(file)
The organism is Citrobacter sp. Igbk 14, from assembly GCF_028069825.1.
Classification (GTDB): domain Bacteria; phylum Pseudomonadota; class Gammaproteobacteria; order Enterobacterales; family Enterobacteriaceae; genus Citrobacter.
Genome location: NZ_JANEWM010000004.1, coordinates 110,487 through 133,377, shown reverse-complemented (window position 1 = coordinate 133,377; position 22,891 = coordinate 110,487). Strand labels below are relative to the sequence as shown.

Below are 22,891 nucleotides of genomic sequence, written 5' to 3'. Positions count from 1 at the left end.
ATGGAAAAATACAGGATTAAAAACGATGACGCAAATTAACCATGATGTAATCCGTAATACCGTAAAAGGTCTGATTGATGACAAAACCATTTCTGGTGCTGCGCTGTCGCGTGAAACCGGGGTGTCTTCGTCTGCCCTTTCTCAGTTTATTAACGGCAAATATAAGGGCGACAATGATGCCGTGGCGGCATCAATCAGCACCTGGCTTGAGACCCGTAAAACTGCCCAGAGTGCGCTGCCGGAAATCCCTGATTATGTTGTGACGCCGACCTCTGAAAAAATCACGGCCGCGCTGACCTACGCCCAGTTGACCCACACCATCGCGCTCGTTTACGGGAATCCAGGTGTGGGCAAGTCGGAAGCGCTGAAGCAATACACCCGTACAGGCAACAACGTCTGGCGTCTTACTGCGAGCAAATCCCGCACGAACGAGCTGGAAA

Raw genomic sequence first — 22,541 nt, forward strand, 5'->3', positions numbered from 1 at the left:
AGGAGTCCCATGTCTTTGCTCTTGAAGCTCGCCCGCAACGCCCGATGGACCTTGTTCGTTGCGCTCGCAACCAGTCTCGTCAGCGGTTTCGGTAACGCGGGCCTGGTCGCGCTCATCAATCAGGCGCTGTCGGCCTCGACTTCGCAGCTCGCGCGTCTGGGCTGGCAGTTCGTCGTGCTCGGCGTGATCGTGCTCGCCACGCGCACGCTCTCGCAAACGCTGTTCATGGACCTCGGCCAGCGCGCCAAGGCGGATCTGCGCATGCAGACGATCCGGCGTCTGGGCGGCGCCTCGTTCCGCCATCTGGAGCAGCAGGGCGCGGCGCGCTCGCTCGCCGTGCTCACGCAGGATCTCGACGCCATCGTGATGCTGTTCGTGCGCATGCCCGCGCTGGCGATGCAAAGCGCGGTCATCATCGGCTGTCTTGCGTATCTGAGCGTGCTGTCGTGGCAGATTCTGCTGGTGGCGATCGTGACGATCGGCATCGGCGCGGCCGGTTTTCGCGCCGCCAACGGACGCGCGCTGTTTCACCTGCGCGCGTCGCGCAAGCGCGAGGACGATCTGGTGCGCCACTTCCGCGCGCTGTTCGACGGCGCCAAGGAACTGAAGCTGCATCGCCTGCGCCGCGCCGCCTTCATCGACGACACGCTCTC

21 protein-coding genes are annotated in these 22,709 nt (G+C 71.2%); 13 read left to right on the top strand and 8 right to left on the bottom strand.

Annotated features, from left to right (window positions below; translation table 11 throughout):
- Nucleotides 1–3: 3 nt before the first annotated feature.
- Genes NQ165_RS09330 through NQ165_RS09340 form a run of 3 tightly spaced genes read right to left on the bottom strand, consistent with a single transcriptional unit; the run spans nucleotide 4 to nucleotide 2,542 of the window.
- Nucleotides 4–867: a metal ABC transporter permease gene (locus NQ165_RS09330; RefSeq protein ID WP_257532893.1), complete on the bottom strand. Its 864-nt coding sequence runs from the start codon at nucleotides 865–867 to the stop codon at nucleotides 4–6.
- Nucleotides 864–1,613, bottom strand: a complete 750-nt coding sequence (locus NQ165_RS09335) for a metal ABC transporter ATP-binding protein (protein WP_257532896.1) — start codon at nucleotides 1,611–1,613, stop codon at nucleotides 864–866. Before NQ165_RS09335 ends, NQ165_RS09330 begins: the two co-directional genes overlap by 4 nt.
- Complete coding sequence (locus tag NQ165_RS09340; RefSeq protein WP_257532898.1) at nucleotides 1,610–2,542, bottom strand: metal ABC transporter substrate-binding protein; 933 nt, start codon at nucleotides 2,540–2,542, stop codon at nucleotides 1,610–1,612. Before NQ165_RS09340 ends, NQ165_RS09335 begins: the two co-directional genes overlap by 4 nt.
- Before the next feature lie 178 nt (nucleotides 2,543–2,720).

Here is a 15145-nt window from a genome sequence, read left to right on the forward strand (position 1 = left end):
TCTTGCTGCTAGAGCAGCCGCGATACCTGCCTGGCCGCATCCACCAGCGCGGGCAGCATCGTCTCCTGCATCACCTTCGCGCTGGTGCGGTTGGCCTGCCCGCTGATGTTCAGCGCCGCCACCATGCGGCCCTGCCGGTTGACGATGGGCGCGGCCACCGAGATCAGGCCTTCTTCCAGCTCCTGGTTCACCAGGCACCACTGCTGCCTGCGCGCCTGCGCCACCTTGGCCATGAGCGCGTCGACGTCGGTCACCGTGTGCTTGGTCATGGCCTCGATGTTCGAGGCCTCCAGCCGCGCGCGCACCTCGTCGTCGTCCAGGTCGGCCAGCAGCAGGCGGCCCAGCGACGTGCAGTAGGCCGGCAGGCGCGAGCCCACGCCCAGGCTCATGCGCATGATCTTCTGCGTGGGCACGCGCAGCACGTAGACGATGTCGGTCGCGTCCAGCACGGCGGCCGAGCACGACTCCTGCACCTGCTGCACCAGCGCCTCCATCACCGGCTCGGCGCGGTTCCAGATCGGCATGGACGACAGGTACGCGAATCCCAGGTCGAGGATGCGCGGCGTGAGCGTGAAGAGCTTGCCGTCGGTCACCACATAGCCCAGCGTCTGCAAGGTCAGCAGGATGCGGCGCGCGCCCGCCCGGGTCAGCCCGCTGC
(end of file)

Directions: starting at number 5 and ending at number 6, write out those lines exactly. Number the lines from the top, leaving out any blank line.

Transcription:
ATGGAAAAATACAGGATTAAAAACGATGACGCAAATTAACCATGATGTAATCCGTAATACCGTAAAAGGTCTGATTGATGACAAAACCATTTCTGGTGCTGCGCTGTCGCGTGAAACCGGGGTGTCTTCGTCTGCCCTTTCTCAGTTTATTAACGGCAAATATAAGGGCGACAATGATGCCGTGGCGGCATCAATCAGCACCTGGCTTGAGACCCGTAAAACTGCCCAGAGTGCGCTGCCGGAAATCCCTGATTATGTTGTGACGCCGACCTCTGAAAAAATCACGGCCGCGCTGACCTACGCCCAGTTGACCCACACCATCGCGCTCGTTTACGGGAATCCAGGTGTGGGCAAGTCGGAAGCGCTGAAGCAATACACCCGTACAGGCAACAACGTCTGGCGTCTTACTGCGAGCAAATCCCGCACGAACGAGCTGGAAA

Raw genomic sequence first — 22,541 nt, forward strand, 5'->3', positions numbered from 1 at the left: